Americans Pay More for Walkability

Preliminary results from a new study suggest that Americans are willing to pay about $850 more per Walk Score point when purchasing a home.

Emily Washington and Eli Dourado, the researchers behind the project, used revealed preference theory to uncover the extent to which walkability can inform a homebuyer’s choices.  Walkable homes come with a higher price tag, Washington writes, because they are in relatively scarce supply.  It follows that developers avoid building walkable housing not for financial reasons, but because of certain external regulations.

Washington says that research indicating Americans prefer single-family homes because there are more of them is built upon a false set of assumptions. “[L]ooking at the housing choices that Americans make while ignoring both regulations that limit the potential choice set and without considering the prices consumers pay is misleading, like saying Americans prefer Fords to BMWs because there are more of them on the road,” she explains.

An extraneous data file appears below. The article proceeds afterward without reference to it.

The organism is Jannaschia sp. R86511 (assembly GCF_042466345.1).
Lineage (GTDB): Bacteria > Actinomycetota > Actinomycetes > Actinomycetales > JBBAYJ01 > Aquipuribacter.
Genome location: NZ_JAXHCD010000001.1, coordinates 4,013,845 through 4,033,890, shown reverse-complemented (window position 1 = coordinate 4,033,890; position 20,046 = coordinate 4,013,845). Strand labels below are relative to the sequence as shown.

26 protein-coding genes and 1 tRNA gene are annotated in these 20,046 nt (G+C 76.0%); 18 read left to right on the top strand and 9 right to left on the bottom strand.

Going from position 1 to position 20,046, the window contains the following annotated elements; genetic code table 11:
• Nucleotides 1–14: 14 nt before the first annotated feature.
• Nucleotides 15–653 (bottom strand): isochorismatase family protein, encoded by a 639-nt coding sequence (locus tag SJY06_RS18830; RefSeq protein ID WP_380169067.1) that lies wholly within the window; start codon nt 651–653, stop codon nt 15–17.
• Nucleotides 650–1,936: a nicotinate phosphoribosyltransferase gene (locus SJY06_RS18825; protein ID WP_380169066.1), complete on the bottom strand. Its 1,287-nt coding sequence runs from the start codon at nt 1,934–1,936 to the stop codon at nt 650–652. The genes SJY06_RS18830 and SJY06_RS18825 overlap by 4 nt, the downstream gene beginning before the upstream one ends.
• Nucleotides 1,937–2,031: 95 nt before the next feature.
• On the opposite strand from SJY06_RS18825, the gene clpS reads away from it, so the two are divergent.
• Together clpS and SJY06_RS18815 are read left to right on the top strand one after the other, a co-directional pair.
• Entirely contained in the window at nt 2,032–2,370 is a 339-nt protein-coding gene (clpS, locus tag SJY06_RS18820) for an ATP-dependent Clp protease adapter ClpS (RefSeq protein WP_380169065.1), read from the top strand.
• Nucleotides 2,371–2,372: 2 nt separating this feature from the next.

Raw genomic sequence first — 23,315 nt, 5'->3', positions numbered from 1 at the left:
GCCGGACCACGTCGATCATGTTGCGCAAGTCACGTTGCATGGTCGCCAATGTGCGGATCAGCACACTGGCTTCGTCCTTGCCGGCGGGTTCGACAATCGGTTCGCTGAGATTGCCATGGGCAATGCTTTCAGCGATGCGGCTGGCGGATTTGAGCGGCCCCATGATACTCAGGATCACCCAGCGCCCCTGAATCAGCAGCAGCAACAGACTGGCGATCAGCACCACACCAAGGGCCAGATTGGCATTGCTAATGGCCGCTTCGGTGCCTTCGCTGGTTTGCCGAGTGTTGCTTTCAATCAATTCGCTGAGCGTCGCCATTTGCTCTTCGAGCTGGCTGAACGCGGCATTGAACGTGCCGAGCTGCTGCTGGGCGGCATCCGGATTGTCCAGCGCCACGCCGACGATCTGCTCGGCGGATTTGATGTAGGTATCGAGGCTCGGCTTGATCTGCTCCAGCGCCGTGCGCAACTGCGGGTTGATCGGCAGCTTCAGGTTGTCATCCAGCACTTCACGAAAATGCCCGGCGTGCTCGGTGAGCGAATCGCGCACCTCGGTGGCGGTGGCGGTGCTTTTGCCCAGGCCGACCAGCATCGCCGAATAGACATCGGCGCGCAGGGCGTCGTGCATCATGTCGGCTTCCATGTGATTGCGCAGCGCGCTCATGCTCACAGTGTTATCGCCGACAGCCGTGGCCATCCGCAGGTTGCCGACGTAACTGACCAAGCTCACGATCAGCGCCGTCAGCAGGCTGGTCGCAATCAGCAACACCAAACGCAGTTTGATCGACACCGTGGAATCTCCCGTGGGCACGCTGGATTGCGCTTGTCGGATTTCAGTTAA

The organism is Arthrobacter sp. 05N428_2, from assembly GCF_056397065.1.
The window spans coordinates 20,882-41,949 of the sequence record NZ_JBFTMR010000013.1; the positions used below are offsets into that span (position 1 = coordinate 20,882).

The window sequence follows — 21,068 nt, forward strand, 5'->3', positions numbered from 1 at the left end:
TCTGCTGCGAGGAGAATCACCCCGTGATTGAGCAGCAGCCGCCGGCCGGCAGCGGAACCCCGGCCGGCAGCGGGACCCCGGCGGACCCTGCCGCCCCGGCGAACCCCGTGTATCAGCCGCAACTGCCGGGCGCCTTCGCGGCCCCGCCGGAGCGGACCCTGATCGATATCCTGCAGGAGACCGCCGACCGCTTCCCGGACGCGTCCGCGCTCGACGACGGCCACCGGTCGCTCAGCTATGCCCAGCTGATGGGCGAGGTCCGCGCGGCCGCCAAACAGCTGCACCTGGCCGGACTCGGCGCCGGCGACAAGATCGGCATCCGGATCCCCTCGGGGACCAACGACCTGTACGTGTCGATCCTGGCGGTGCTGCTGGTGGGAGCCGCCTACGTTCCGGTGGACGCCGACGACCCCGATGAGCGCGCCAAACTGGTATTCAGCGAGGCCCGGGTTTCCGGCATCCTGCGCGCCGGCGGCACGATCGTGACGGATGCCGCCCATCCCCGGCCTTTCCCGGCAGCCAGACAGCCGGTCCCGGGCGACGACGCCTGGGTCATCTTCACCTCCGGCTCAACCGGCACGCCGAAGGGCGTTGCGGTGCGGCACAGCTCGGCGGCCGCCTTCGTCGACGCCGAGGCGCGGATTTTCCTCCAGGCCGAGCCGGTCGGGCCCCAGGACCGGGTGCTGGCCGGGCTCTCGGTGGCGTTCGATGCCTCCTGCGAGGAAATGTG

Full Story: The Value of Walkability

Comments

Prepare for the AICP Exam

Join the thousands of students who have utilized the Planetizen AICP* Exam Preparation Class to prepare for the American Planning Association's AICP* exam.
Starting at $199
Planetizen Courses image ad

Planetizen Courses

Advance your career with subscription-based online courses tailored to the urban planning professional.
Starting at $14.95 a month
Women's t-shirt with map of Los Angeles

City T-Shirts for the ladies!

Women's Supersoft CityFabric© Fashion Fit Tees. Now available in six different cities.
$24.00
Wood necklace with city map

City Necklaces

These sweet pendants are engraved on a cedar charm with a mini map of selected cities. The perfect gift for friends and family or yourself!
$28.00